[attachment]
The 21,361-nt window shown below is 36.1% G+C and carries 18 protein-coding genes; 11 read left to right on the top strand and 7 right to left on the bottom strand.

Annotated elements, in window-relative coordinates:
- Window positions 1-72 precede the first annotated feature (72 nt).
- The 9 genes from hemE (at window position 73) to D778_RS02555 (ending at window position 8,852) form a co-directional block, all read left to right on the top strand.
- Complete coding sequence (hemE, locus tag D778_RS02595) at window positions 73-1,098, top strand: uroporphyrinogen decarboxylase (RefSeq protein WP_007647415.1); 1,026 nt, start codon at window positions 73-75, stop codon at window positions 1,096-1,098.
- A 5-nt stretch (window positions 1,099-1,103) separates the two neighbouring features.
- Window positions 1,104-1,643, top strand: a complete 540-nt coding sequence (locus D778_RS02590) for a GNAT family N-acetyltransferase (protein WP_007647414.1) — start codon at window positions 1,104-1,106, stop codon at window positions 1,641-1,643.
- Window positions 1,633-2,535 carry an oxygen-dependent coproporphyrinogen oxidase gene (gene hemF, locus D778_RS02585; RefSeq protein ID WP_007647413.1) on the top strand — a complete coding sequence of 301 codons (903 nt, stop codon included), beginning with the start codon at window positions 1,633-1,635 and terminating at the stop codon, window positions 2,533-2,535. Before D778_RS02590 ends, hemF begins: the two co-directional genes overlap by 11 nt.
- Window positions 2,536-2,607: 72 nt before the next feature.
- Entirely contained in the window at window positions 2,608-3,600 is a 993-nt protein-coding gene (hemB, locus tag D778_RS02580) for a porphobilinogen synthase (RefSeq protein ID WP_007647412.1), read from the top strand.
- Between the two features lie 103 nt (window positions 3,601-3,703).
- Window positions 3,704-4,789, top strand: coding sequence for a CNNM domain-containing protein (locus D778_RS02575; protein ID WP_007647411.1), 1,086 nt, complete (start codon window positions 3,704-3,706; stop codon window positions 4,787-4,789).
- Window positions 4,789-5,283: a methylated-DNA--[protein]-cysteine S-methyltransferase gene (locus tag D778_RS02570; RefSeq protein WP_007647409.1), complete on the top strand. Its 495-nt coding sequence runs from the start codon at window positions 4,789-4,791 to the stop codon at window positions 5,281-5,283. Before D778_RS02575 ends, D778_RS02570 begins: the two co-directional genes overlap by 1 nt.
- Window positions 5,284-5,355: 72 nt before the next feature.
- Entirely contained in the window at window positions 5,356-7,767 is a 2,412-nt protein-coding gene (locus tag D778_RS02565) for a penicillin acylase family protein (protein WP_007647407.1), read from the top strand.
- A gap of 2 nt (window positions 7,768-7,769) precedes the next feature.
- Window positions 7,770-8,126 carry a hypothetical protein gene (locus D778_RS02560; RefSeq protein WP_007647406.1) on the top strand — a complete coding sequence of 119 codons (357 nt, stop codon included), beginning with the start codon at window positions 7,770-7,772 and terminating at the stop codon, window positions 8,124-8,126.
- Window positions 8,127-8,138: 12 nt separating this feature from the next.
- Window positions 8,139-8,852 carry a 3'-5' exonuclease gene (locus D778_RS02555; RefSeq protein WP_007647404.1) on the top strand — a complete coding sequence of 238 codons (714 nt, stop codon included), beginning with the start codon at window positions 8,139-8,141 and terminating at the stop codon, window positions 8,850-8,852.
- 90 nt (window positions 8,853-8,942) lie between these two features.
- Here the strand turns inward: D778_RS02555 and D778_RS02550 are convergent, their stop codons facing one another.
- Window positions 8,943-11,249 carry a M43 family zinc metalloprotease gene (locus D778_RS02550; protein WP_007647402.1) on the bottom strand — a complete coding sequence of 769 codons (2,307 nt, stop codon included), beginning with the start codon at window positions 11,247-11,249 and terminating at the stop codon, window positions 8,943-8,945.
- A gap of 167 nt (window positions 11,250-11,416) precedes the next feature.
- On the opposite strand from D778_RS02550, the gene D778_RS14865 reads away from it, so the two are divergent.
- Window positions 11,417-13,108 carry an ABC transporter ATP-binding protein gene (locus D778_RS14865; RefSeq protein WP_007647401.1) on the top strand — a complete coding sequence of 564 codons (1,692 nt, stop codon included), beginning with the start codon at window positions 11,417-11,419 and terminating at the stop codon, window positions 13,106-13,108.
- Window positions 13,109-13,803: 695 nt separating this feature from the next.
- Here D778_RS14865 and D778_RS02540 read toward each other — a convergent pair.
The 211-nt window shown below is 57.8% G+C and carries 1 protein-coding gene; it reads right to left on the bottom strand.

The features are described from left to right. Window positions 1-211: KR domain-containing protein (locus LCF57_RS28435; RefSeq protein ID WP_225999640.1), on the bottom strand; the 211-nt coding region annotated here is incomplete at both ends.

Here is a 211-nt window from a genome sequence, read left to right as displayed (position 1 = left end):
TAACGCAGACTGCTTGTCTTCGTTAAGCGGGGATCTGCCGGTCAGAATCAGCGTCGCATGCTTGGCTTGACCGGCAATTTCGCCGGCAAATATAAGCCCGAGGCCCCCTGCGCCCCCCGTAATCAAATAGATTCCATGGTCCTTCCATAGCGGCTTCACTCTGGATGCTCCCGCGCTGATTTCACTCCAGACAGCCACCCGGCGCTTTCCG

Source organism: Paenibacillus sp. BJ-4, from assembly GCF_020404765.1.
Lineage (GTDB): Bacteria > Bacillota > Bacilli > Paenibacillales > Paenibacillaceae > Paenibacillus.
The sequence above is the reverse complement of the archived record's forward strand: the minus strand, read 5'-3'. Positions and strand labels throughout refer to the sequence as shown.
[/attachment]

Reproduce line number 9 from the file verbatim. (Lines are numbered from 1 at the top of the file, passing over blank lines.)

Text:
- Window positions 2,536-2,607: 72 nt before the next feature.